News — 26 Jun 2018

Freedom of Movement, Municipal Art Acquisitions 2018

Raquel van Haver, solo exhibition

24 November 2018 - Spring 2019

This autumn, the Stedelijk Museum Amsterdam presents a survey of contemporary artists working in the Netherlands with the large-scale presentation Freedom of Movement, and in the solo of the young Amsterdam-based artist Raquel van Haver. Both shows open on November 24th, and kick off this year’s Amsterdam Art Weekend.

Freedom of Movement

The 2018 Municipal Art Acquisitions exhibition

Freedom of Movement brings together artists exploring notions of political agency within the field of time-based media. Artists working in the Netherlands were invited to submit work via an open call and, of the 399 submissions, a jury selected 20 artists to be shown in the exhibition: Isabelle Andriessen, Yael Bartana, Verena Blok, Melanie Bonajo, Kate Cooper, Danielle Dean, Deniz Eroglu, Juan Arturo García González, Sara Sejin Chang (Sara van der Heide), JODI, Jort van der Laan, Basir Mahmood, Polina Medvedeva, Rory Pilgrim, Falke Pisano, Michele Rizzo, Rafael Rozendaal, Joy Mariama Smith, Jonas Staal, and Remco Torenbosch. During the exhibition, the Stedelijk will announce which pieces it has chosen to acquire for its internationally renowned collection.

Basir Mahmood, Monument of Arrival and Return, 2016. Video installation, 9:36 minutes, courtesy the artist

Each year, the Municipal Art Acquisitions focuses on a different discipline. This year’s edition focuses on time based media: artworks that last for a specific length of time, such as film and video work, internet art, performance, dance, sound art, and even workshops.

The title Freedom of Movement refers to the ability of citizens to travel, visa-free, outside their native land. As neo-nationalist and populist political movements gain traction in the West, usage of the phrase “freedom of movement” has become loaded with connotative associations. How much freedom do we have, and how much do we allow others? Interpreted poetically, the notion of “Freedom of Movement” also refers to the body itself: its ability to move, take action and have agency.

From a variety of perspectives, the works in the exhibition engage with movement as a political fact and explore the idea of movement, and migration, (a theme explored by Stedelijk over the past year). The show presents artworks addressing the restriction of movement, the varying power of nations’ passports, surveillance performed by the Dutch Immigration and Naturalization Agency, the conflicts of dual identity and the integrity of the body.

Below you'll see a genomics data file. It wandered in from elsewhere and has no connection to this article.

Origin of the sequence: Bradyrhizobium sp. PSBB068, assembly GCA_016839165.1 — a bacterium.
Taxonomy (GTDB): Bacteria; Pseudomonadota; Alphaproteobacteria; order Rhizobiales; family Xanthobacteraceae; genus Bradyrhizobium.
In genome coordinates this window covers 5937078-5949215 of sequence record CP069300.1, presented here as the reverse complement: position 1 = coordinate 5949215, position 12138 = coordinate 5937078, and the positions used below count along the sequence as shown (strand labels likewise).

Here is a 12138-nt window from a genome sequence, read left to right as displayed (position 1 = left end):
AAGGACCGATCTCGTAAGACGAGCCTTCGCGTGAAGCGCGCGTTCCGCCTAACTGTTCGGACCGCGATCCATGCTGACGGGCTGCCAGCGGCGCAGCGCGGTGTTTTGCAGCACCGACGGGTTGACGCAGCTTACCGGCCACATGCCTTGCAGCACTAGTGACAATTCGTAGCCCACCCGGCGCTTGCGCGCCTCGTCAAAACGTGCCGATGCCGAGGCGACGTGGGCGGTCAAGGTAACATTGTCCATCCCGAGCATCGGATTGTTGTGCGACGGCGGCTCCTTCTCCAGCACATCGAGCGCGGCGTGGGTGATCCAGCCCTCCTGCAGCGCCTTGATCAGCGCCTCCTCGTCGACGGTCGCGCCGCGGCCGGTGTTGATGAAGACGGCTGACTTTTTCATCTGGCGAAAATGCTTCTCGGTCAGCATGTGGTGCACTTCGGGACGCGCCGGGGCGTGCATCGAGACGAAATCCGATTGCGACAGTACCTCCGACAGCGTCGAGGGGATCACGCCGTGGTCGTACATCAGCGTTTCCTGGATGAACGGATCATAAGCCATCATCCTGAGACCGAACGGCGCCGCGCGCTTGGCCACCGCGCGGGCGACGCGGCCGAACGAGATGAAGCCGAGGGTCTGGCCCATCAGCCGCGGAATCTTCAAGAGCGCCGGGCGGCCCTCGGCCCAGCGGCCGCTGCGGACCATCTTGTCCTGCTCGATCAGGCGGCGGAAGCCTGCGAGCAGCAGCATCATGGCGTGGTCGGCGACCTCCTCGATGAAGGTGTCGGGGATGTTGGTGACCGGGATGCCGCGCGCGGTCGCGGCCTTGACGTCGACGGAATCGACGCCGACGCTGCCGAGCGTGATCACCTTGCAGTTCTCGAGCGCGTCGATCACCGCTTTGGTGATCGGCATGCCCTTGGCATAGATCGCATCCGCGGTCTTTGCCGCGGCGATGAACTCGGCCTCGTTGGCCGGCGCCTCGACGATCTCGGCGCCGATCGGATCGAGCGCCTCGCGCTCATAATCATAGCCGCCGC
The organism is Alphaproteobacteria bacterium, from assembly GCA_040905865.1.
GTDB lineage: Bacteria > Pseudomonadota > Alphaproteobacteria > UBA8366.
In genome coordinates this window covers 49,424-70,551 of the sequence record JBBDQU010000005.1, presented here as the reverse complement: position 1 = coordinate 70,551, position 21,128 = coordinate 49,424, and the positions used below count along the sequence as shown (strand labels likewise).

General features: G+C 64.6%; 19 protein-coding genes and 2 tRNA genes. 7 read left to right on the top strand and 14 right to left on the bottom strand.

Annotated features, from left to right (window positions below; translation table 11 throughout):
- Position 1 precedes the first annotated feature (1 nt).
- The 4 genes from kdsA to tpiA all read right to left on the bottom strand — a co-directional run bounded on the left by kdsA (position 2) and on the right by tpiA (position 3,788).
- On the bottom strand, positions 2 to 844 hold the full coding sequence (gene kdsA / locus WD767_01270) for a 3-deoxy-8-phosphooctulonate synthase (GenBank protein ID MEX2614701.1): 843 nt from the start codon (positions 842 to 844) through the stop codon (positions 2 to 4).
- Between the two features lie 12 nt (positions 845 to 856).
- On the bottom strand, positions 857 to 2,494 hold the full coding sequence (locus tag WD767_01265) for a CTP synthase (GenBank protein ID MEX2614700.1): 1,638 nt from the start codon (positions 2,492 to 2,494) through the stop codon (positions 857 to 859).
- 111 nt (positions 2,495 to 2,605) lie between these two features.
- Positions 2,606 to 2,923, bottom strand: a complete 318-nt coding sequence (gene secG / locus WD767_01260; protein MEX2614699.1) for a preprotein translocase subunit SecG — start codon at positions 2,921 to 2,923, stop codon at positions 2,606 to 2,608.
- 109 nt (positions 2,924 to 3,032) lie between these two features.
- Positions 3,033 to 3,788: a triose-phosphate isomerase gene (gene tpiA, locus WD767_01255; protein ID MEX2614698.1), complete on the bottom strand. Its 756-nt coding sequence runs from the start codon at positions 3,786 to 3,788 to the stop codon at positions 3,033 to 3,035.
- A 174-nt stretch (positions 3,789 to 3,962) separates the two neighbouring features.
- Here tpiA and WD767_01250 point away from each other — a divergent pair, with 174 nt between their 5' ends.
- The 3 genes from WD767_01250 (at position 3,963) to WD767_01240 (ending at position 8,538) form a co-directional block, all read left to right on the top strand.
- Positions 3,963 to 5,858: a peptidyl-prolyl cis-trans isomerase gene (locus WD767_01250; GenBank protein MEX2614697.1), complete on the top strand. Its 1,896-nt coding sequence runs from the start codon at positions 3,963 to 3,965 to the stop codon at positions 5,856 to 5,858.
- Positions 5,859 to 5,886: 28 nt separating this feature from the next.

Raquel van Haver - Spirits of the Soil

This autumn, the Stedelijk Museum dedicates six galleries to the exhibition Spirits of the Soil by Raquel van Haver (1989, Bogotá, Colombia, lives and works Amsterdam Zuidoost). Especially for this exhibition Van Haver will produce a new series of monumental paintings. While the artist usually works in a small studio in the base of a classic flat building in the Bijlmer, for her Stedelijk Museum exhibition, van Haver was able to use a large space in the studio of National Opera and Ballet in Amsterdam Zuidoost. Through this opportunity she was able to create paintings on a much larger scale.

Van Haver refers to her work as ‘loud’ paintings that sympathetically portray people on the fringes of society. Her new series centres around her experiences in the Bijlmer, and also draws upon time spent in “barrios” and “favelas” in megacities such as those found in the Caribbean and Latin America. Van Haver is interested in the social dynamic of these communities, where diverse cultures and generations coexist and scramble to make a living. She recently completed a residency in Lagos, Nigeria, where she met the “spirits of the soil”: slum residents, communities and gangs. Van Haver got to know them, gained their trust, and sketched and photographed them relaxing, chatting, connecting—how they pass time, interact, and connect over food and drink. Back in Amsterdam, she used this visual material as the basis for a new sequence of figurative compositions.

Raquel van Haver, Straat, 2015. Courtesy Jack Bell Gallery, London

In 2017, the Dordrechts Museum awarded Raquel van Haver “De Scheffer,” a Dutch prize in recognition of young art talent. In 2012, 2013 and 2016 she was nominated for the Royal Award for Modern Painting. Van Haver was recently shortlisted for the Wolvecampprijs, a national biannual award for painting. The winner will be announced on 29 September 2018.

The Proposals for Municipal Art Acquisitions is a series of biannual exhibitions organised with the financial support of the Municipality of Amsterdam.

The studio of the National Opera and Ballet was provided to Raquel van Haver at the request of CBK Zuidoost. Since 2001, the Stedelijk Museum and CBK Zuidoost have been partners in the residency programme BijlmAIR, which provides young international artists an opportunity to work in Amsterdam

Note to editors

For more information and images, please contact the Press Office of the Stedelijk Museum, +31 (0)20 573 26 660 / 656 or